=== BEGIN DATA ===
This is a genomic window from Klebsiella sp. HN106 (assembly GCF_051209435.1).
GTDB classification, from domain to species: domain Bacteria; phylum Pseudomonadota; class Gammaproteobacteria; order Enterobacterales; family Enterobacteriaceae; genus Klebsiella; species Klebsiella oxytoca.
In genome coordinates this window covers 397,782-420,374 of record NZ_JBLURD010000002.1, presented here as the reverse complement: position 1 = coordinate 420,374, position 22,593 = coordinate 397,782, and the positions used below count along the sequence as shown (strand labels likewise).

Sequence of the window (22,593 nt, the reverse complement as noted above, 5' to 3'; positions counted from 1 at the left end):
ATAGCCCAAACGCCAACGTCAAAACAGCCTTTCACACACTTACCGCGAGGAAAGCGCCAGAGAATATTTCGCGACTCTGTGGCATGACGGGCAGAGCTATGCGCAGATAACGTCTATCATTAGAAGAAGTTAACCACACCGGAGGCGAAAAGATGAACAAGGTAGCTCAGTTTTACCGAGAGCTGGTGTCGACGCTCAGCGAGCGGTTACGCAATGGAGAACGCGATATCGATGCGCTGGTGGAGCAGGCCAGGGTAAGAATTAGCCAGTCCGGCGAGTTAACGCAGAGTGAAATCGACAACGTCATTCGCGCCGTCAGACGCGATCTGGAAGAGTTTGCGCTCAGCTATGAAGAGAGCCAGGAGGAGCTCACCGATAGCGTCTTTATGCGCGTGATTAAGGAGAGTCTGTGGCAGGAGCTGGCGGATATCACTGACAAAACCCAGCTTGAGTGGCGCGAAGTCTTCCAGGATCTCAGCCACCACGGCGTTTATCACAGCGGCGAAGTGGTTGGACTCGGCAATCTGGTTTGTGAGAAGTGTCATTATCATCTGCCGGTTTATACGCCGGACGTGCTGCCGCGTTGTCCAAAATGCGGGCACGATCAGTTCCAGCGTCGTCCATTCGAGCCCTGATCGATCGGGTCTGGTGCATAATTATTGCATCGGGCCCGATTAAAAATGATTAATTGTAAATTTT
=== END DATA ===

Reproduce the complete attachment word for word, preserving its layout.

This is a genomic window from Klebsiella sp. HN106 (assembly GCF_051209435.1).
GTDB classification, from domain to species: domain Bacteria; phylum Pseudomonadota; class Gammaproteobacteria; order Enterobacterales; family Enterobacteriaceae; genus Klebsiella; species Klebsiella oxytoca.
In genome coordinates this window covers 397,782-420,374 of record NZ_JBLURD010000002.1, presented here as the reverse complement: position 1 = coordinate 420,374, position 22,593 = coordinate 397,782, and the positions used below count along the sequence as shown (strand labels likewise).

Sequence of the window (22,593 nt, the reverse complement as noted above, 5' to 3'; positions counted from 1 at the left end):
ATAGCCCAAACGCCAACGTCAAAACAGCCTTTCACACACTTACCGCGAGGAAAGCGCCAGAGAATATTTCGCGACTCTGTGGCATGACGGGCAGAGCTATGCGCAGATAACGTCTATCATTAGAAGAAGTTAACCACACCGGAGGCGAAAAGATGAACAAGGTAGCTCAGTTTTACCGAGAGCTGGTGTCGACGCTCAGCGAGCGGTTACGCAATGGAGAACGCGATATCGATGCGCTGGTGGAGCAGGCCAGGGTAAGAATTAGCCAGTCCGGCGAGTTAACGCAGAGTGAAATCGACAACGTCATTCGCGCCGTCAGACGCGATCTGGAAGAGTTTGCGCTCAGCTATGAAGAGAGCCAGGAGGAGCTCACCGATAGCGTCTTTATGCGCGTGATTAAGGAGAGTCTGTGGCAGGAGCTGGCGGATATCACTGACAAAACCCAGCTTGAGTGGCGCGAAGTCTTCCAGGATCTCAGCCACCACGGCGTTTATCACAGCGGCGAAGTGGTTGGACTCGGCAATCTGGTTTGTGAGAAGTGTCATTATCATCTGCCGGTTTATACGCCGGACGTGCTGCCGCGTTGTCCAAAATGCGGGCACGATCAGTTCCAGCGTCGTCCATTCGAGCCCTGATCGATCGGGTCTGGTGCATAATTATTGCATCGGGCCCGATTAAAAATGATTAATTGTAAATTTT